In Studiopepe’s signature style, Summer Tales skilfully blends modernist classics with contemporary design, opting for a well-balanced colour palate with punches of yellow and lime green. Palm fronds grace the walls in the guise of wallpaper, while cuttings, potted palm trees and birds of paradise enliven the space. I love the the conversation between the two-dimensions and the three-dimensions, the natural and the human-made replica.
Soft curves dominate in the seating and furnishings, set off by the clean rectangular tables and grid-like bookshelves. Natural, textured textiles sit side-by-side with cool marble and polished glass, luxurious leather and touches of brass. Studiopepe has an exceptional talent for creating interiors that are meticulously thought-out, and yet feel completely liveableand cosy. It must help to have Spotti’s great selection of objets to play with. Have a look through more of their work here, so many dream homes to behold!
This project by Penda, an architectural studio based between Vienna and Beijing, is one I have had to spend some time with. What at first looks like a huge copper box, is in fact a fold–out space used by a Hong Kong storage facility to contain artwork and showcase it to potential clients in compact comfort and style. Kind of like Transformers, but on a much smaller scale, with more style and none of the robots or silly fighting. So not like Transformers at all…More like some kind of gadget for the James Bonds of the art world.
The monolithic copper object expands out to reveal a large display case, a hefty desk, plush seating and even a bar. The cold concrete-clad room quickly becomes a hospitable, sophisticated space. The room is not as empty as it first looked—we notice other hidden compartments: a pull-out chair perfectly moulded into the bench, copper light-fittings break up the vast concrete ceiling, a projector screen, also set in copper, is ready to descend. Though the copper container is the central focus here, the floor plans indicate a carefully planned out space with strategically spread out storage and seating spaces along the perimeter. I really love the combination of grey, utilitarian concrete and the warm, reddish copper. This provides a sufficiently blank backdrop, with the large, bare floor area giving a suitable platform to large sculptural objects, while the copper ties the space together and helps the client feel at ease.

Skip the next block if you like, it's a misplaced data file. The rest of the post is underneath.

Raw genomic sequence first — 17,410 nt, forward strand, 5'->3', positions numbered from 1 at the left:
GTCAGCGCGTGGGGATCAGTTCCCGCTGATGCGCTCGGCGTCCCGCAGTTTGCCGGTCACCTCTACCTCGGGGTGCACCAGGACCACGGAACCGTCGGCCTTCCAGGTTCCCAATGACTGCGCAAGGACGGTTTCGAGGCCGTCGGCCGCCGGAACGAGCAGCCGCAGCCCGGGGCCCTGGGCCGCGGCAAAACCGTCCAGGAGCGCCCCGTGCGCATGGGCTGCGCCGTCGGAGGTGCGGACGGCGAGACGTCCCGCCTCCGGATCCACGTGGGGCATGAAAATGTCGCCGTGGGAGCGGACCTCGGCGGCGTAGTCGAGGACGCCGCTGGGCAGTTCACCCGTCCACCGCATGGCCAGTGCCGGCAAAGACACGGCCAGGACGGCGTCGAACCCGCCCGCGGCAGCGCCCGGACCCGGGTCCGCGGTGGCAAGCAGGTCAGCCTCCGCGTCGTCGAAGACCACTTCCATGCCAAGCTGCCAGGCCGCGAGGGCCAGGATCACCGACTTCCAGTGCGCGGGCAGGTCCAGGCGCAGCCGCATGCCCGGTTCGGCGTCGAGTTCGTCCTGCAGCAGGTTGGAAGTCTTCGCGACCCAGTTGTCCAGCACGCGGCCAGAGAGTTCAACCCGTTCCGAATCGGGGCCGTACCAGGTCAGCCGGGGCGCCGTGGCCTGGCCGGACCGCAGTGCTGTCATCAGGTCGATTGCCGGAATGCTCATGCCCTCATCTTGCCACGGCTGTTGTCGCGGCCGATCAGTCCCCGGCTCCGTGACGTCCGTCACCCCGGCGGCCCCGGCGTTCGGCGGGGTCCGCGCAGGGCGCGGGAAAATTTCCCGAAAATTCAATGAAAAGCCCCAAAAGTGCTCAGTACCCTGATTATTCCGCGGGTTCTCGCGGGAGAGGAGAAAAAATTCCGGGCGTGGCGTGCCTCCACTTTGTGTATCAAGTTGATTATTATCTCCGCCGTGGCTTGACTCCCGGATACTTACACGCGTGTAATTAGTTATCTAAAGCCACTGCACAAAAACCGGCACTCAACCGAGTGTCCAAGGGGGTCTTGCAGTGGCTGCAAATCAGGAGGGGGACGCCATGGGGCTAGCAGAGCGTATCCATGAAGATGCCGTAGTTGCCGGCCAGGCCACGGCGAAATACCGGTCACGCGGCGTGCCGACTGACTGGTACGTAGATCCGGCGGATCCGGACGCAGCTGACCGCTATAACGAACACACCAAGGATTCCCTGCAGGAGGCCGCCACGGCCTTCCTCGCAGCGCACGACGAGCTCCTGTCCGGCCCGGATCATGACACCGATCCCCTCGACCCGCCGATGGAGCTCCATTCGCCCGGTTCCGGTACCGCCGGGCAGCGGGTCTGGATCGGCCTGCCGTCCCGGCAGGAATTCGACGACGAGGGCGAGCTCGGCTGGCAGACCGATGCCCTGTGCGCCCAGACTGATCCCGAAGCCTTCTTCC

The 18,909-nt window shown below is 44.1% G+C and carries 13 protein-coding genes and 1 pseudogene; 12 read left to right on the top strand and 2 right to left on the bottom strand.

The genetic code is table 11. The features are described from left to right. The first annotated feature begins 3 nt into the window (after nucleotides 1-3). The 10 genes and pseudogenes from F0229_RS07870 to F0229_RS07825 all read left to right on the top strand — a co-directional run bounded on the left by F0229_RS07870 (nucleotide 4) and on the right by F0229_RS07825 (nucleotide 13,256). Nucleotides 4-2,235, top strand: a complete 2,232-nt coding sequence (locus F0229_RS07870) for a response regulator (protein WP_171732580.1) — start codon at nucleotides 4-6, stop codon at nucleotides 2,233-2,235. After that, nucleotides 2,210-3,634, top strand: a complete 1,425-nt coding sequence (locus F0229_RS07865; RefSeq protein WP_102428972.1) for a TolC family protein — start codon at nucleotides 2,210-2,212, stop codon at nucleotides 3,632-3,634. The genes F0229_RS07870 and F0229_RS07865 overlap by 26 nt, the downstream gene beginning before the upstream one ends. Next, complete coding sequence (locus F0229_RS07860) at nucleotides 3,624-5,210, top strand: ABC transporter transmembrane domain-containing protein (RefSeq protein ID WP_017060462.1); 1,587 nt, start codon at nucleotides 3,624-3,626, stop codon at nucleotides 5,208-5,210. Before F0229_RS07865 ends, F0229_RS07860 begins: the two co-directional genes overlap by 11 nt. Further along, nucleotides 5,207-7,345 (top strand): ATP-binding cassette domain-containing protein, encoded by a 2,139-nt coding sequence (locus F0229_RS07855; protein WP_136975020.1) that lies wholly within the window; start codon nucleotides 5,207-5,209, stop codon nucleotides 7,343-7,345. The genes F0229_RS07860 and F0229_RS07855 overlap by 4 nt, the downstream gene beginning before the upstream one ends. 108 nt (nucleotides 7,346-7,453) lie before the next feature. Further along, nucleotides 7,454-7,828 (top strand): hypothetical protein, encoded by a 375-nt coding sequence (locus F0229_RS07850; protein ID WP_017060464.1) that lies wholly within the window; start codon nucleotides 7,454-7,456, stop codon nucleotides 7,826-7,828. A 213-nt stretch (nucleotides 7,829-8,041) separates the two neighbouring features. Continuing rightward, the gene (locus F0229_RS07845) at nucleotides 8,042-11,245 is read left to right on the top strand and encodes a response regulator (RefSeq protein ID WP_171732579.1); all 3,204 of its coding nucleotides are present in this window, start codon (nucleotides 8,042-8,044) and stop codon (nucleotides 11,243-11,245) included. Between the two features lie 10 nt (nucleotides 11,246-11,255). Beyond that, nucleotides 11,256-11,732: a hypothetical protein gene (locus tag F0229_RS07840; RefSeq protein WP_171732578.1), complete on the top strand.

Penda have worked on several other art spaces and were first runners up in the competition to design the Austrian Pavilion for the Expo 2015 in Milan. They conceived a large grid-like, wooden structural framework that would be covered in local plants, selected by the visitors. You can check out this projects, and others on their website.
Last week Anna brought us her review on Art Basel. As an art fair, it’s easy to forget about the business side of things, however that is indeed what the event is really about. So much so that luxury brands go to great lengths to design exhibits and displays to lure the wealthy patrons of the fair.
Such an exhibit was constructed for watch company Audemars Piguet and was housed at Art Basel and Art Basel Hong Kong in The Collectors’ Lounge. Designed by Mathieu Lehanneur, the showroom consisted of clean lines and illuminated, laboratory white workspaces. This was then boldly obstructed by giant papier-mâché boulders referencing the violent nature of the Vallée de Joux, the location where Audemars Piguet watches are fabricated. The idea of this rough, brutal nature paired against the precise, clean and expensive pieces of Audemars Piquet is a nice one, a contrast that is echoed by the rich blacks and the crisp whites within the display.
I really enjoyed watching the video of Lehanneur explaining his design process, and especially, how the rocks were constructed. Going out into Vallée de Joux to paint giant boulders with silicon sounds and looks like a one big design adventure, but how funny to see that take shape and resolve as an end product for designer, boutique timepieces. There’s something quite odd about it, and a little scary. From a process point of view I love it, and there’s no doubt that end result is gorgeous, but there’s something about a ‘collectors lounge’ and designer goods surrounded by art, that somehow puts a damper on what would otherwise be a beautiful designed showroom. Maybe Lehanneur’s crashing meteorites are actually a secret artistic attack on the designer, money driven world we live in. I’d like to think so, and for me would make the whole display just that little bit more successful!
You can see more from Mathieu Lehanneur by clicking here.